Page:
Sundarbans Women Are Leading The Fight Against Mangrove Forest Loss

sundarban women preserving mangrove forests
Women in coastal communities are leading efforts to mitigate the threat of disappearing mangrove forests while creating livelihood opportunities in Sundarbans, India. 
The Sundarbans are an archipelago of islands located in the State of West Bengal in eastern India in the Ganges Delta, stretching into southern Bangladesh. They form the largest contiguous estuarine mangrove forest in the world. Yet its mangroves are rapidly disappearing due to climate change. Experiencing sea-level rise faster than any other place on Earth, the Sundarbans have already lost more than 28 percent of its land in the past 40 years due to global warming.


Mangroves and Climate Resilience

The Sundarbans straddle the coastline into neighbouring Bangladesh and are home to some of the world’s rarest creatures, including the Bengal tiger and the Irrawaddy dolphin. The forest has been designated a World Heritage site but has in the past suffered from illegal logging and is regularly battered by intense monsoon storms.  
Climate change has intensified storms and pushed saltwater further inland, making the Sundarbans an even more crucial storm shield. Farmers are forced to seek other means of sustenance as soil and water become more saline. People living in precarious and dangerous livelihoods are more likely to be negatively impacted by climate change. Despite being close to the Sundarbans, the world’s largest mangrove forest, the villagers faced an acute shortage of wood for fuel.
Mangroves protect coastlines from erosion and extreme weather events, improve water quality by filtering pollutants, and serve as nurseries for many marine creatures. Mangroves can help fight climate change by sequestering millions of tons of carbon each year in their leaves, trunks, roots and the soil.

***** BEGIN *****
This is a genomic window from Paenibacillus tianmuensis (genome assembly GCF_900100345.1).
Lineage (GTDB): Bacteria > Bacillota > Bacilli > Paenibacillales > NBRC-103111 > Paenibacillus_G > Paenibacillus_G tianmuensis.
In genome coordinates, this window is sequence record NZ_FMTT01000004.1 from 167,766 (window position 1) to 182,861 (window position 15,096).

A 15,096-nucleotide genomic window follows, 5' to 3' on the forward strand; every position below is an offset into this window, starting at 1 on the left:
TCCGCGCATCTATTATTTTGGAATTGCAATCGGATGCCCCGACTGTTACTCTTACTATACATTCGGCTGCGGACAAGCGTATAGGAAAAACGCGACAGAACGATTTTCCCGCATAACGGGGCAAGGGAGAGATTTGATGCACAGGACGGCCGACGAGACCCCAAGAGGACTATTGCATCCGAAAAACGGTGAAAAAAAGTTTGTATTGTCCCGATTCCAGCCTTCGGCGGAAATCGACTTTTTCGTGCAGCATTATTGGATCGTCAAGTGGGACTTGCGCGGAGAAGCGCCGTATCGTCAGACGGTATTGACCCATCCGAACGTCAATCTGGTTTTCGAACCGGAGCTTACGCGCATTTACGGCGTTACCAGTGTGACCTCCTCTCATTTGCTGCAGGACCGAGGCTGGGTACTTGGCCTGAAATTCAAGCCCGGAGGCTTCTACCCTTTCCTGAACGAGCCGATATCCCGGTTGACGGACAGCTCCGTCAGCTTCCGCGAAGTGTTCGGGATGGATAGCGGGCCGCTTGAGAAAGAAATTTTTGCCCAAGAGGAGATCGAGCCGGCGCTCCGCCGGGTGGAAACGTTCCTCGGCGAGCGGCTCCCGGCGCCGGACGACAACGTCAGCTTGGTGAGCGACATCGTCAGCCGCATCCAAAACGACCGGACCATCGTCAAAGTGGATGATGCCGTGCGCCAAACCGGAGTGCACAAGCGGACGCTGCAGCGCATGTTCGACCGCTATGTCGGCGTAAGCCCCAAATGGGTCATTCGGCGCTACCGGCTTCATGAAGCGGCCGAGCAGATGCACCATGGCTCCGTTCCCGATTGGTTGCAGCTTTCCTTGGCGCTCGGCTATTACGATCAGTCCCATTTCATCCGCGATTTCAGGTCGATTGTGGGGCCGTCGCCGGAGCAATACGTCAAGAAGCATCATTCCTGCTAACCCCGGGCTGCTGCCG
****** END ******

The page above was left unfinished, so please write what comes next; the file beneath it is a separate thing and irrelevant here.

A central nursery at Manmathanagar in Sundarbans where 54 local women are growing different kinds of mangrove saplings (source : NDTV/India)

Planting Mangroves to Bolster South Asia’s Cyclone Defences

Women in the world’s largest mangrove forest are planting thousands of saplings to protect coastal communities from climate change as cyclones become more powerful.
Sundarbans women have created nurseries and planted hundreds of mangroves in and around their area across Sundarbans. And today, they are reaping the benefits of mangroves in the form of a natural bio-shield, strengthened embankments, and forest products. Mangrove afforestation driven by local women has been possible due to the efforts of NGO Nature Environment and Wildlife Society (NEWS) that made these women green warriors.
After Cyclone Aila in May 2009, the focus of NGO NEWS shifted to mangrove afforestation and community-led mangrove plantation with the message,

If you need to live here, you have to protect the mangroves.

Soon after the NGO mobilised funds, did risk mapping and from July 2010 to 2015, they did mangrove plantation across 183 sites in Sundarbans, covering 4,586 hectares of land. Over the years, 22 more sites have been added, covering an additional 180 hectares of land. 
Women are paid by the NGO for planting and nurturing the plants. NEWS’s main goal is to generate income from the mangroves and mangrove value chain once the saplings grow into plants. Mangroves provide villages with honey, crabs, fishes, shrimp, and other nutrients.

During the plantation season, women are paid Rs. 2,500-3,000 every month. After plantation when they go for monitoring then the entire group is paid Rs. 5,000 which means Rs. 500 per head. We have already started working on the value chain – chicken, backyard poultry farming, and kitchen garden. Through this, women contribute to the family income. Women also offer a visit to the nursery to tourists and take care of their food, accommodation, and travel.

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